It’s hard to say which memories will stay with you and which ones will fade. Something happens, and at the time, it seems so insignificant, yet years upon years later, you find yourself sitting alone writing about memories, and just like magic, there that insignificant event from your past is, dancing around on the front of your lobe like so many Warner Brother’s frogs, outfitted with walking canes and top hats.
Limited options when dining in an environment that I cannot control. Reading labels on new foods and then googling ingredients I’ve never heard of. Hoping that the dietary aid designed to ease the pain caused by digesting lactose works to the extent that I need it to. Custom ordering items on a menu to remove milk-based ingredients. Food becomes less enjoyable. Food becomes a chore.
“Perfect!”, you say to yourself, placing the finishing touches on a brand new article. “I’ve written something that adds nothing new to a topic I know absolutely nothing about in a field so saturated that the only way I’m going to give this article any traffic is if I spam it constantly across multiple social networks!”
And that no corpse dying of infection shall be buried, or remain in any church in time of common prayer, sermon, or lecture. And that no children be suffered at time of burial of any corpse in any church, churchyard, or burying-place to come near the corpse, coffin, or grave. And that all the graves shall be at least six feet deep. – Defoe, Daniel A Journal of the Plague Year, 1722.
I don’t remember my first encounter with a gaming system. While some people can wax poetically about the way a room smelled 30 years ago when their trembling, sweaty hands first clutched that plastic controller and choirs of angels sang hymns of glorious revolution behind parting clouds of golden fiery explosions, I can’t even be sure which system was my first.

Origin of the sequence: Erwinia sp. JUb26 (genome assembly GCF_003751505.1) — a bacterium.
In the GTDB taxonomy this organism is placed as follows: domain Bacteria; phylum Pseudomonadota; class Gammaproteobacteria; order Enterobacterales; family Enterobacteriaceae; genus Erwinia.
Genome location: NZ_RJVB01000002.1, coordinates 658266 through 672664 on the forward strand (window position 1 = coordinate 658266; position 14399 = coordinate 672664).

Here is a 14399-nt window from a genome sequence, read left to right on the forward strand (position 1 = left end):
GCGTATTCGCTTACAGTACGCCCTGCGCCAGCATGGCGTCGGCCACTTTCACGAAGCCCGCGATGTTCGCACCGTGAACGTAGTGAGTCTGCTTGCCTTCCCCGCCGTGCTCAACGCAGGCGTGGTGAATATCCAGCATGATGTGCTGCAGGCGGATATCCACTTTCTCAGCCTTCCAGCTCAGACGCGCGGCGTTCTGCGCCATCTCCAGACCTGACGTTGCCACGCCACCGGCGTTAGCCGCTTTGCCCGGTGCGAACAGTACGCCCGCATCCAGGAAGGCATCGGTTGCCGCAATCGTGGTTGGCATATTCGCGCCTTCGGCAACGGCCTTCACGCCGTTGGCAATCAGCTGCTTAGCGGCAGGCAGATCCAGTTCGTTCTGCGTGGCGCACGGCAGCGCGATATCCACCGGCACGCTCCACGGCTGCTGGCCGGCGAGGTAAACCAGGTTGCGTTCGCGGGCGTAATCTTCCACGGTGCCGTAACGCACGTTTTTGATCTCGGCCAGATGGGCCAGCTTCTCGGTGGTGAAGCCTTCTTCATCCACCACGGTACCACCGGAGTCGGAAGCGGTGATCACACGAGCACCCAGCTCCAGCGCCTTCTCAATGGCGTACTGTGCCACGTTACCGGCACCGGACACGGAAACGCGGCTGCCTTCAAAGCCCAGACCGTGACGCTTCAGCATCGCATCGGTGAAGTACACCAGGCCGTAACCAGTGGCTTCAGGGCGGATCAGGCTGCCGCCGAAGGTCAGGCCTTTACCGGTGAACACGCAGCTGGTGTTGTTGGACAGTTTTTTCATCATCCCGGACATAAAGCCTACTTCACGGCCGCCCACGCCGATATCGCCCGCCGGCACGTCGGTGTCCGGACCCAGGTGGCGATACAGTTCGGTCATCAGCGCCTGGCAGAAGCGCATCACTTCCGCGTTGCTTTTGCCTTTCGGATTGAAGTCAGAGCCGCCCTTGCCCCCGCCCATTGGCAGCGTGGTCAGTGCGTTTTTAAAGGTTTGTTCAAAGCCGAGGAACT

Hiding beneath everything that makes me me is a new version of that person; and he has learned a trick that I could never manage to, in all of my years of attempting: the trick of letting go.
You remember, a while back, at the theatre, y’know, before the picture would start? That sound check for the stereo equipment would come on, and the noise, you know, that low hum, it would sound so far off, right? And it’d grow, and grow, and grow, as if you were walking up to this explosion just waiting to happen, all casual like. And, before you knew it, the sound was deafening, and your ear drums had exploded, and you’d have blood trickling down the side of your neck, and you’re looking around, confused. What the fuck just happened?, you’d ask yourself, as you bumble around, holding the sides of your skull as if trying to keep your brains from leaking out on to the soda-coated floor below your seat.